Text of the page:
For this reason, if your career goal is to work in the finance department of a particular company, such as Vodafone or Renault, CIMA may represent the superior qualification whereas if you plan to work in practice, i.e. for a Big 4 firm like KPMG, ACA or ACCA is likely to be more suitable.

Unlike the ACA, CIMA can be done independently outside of a formal place of employment which increases flexibility and allows individuals to become fully qualified accountants without first being accepted by an employer which may have involved a challenging recruitment process.

What Is the Worth of an Accounting Degree in the United Kingdom?

Accounting qualifications are well-regarded within the UK. This degree can lead to respect, high income, and financial stability in the long term when combined with a professional qualification. A degree in this field not only ensures a great breadth and depth of knowledge but also ensures the availability of opportunities for further development in your career

Other than the prospects of employment, accounting degrees in the UK ensure job security. It is a field that still lags in digitization initiatives and continues to boost demand for newly qualified graduates globally. You have the chance to ensure a financially carefree future for yourself if you invest your early years in a well-recognized accounting program.

Other Career Path Considerations for Accountants?

Given the accounting industry’s trajectory, further consolidation among the big accounting firms is to be expected. In such a climate, one can either double-down on a perfect resume and top-notch academic scores or can diversify their skills for a more well-rounded knowledge base.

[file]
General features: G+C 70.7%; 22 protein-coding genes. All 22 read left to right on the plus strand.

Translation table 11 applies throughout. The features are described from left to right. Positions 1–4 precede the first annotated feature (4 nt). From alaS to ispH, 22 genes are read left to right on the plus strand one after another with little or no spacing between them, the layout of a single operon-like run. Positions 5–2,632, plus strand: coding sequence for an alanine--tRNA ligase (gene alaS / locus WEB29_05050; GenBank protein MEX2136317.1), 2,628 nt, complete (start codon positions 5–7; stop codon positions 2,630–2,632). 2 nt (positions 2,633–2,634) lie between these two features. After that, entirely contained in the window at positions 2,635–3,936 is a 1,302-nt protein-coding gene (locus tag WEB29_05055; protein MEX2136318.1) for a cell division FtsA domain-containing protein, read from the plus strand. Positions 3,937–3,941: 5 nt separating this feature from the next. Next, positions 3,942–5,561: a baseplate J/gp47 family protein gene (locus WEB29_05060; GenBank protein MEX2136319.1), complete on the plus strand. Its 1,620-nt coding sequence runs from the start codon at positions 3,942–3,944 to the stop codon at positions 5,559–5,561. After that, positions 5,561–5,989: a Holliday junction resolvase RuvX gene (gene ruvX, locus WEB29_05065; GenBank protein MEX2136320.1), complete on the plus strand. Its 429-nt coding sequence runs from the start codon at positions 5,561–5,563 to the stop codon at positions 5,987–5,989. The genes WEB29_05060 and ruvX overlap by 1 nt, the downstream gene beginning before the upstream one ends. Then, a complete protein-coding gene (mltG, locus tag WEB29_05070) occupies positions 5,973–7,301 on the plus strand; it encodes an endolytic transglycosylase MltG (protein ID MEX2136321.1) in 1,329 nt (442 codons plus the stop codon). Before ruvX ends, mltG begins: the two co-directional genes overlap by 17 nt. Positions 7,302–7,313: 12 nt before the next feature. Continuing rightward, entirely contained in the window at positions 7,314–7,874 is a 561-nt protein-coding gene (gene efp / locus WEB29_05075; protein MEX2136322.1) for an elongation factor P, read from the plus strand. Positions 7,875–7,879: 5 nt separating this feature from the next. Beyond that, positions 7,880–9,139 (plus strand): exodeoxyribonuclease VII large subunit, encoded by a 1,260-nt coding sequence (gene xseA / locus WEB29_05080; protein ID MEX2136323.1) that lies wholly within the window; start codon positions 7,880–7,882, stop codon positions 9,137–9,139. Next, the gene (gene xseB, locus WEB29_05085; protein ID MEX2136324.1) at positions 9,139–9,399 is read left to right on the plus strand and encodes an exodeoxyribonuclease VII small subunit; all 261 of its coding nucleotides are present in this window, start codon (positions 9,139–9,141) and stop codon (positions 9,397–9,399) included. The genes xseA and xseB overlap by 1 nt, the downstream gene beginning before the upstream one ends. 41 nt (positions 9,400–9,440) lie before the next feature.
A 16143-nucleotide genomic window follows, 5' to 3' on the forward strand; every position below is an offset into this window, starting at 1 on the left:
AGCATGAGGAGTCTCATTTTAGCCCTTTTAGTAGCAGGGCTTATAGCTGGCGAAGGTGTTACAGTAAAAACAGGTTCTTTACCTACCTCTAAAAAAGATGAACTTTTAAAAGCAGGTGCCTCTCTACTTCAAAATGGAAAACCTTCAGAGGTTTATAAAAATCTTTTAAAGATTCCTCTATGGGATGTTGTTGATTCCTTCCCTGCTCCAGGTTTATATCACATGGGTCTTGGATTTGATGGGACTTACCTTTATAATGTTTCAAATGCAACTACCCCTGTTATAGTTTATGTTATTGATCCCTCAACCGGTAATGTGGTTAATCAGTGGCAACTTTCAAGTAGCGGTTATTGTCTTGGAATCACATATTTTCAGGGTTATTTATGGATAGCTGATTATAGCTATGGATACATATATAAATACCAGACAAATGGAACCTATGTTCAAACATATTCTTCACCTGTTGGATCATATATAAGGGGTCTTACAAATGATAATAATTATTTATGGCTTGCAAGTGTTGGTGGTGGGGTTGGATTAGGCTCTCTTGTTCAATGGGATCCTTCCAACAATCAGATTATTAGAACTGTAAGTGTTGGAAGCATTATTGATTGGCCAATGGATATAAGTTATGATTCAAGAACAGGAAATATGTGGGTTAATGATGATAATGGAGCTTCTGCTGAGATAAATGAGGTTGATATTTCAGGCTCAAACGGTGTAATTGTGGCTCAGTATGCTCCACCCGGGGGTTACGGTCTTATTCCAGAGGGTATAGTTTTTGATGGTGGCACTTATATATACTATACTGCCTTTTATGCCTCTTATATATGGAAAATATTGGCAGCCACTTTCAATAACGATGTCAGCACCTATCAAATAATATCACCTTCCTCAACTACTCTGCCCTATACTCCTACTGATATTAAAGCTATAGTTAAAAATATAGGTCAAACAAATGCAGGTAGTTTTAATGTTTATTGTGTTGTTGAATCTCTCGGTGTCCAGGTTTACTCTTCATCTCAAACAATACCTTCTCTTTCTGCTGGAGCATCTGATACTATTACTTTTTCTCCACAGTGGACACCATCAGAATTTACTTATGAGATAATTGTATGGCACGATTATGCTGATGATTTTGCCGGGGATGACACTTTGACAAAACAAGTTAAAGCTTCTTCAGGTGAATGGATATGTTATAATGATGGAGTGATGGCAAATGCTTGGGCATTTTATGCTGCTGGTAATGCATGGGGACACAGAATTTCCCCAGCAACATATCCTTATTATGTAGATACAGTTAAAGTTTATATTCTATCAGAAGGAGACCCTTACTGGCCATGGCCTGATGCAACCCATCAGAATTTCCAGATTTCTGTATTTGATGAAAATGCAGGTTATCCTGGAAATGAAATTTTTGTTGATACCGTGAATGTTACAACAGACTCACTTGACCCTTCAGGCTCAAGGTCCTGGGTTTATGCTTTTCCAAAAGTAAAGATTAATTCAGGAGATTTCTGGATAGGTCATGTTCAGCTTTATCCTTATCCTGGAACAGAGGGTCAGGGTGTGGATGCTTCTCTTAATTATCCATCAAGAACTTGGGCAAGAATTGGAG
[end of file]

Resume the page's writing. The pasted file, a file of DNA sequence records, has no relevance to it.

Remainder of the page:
If you wish to increase your employability, you should learn more about e-commerce, marketing, and social media management, particularly if you like the idea of working within start-ups or small enterprises. Smaller service-practices in the UK have already started offering marketing and bookkeeping services under the same roof.

Conclusion

Accounting is a field that will continue to grow irrespective of the scale of automation in the United Kingdom. It helps students develop superior skills that prove to be helpful in every other financial field. Despite a few periods of recession faced by accountants recently, it is evident that the industry continues to perform strongly.

With any degree, it’s worth is dependent on a multitude of factors including how it relates to your future career and how happy you are whilst doing the degree itself.

In my view, an accounting degree is a great first step for those looking to forge a career in accounting or wider finance. Not only does this degree choice ensure students will develop a great knowledge base in accounting and finance (which is helpful in pretty much every job to some extent), it can also lead to a stable, high-income job in the future.


As always, please remember I am an Accountant, but not your Accountant. In this post (and all of my others) I share information and oftentimes give anecdotes about what has worked well for me. However, I do not know your personal financial situation and so do not offer individual financial advice. If you are unsure of a particular financial subject, please hire a qualified financial advisor to guide you.

This article has been written by Luke Girling, ACA – a qualified Accountant and personal finance enthusiast in the UK. Please visit my About page for more information. To verify my ACA credentials – please search for my name at the ICAEW member finder. To get in touch with questions or ideas for future posts, please comment below or contact me here.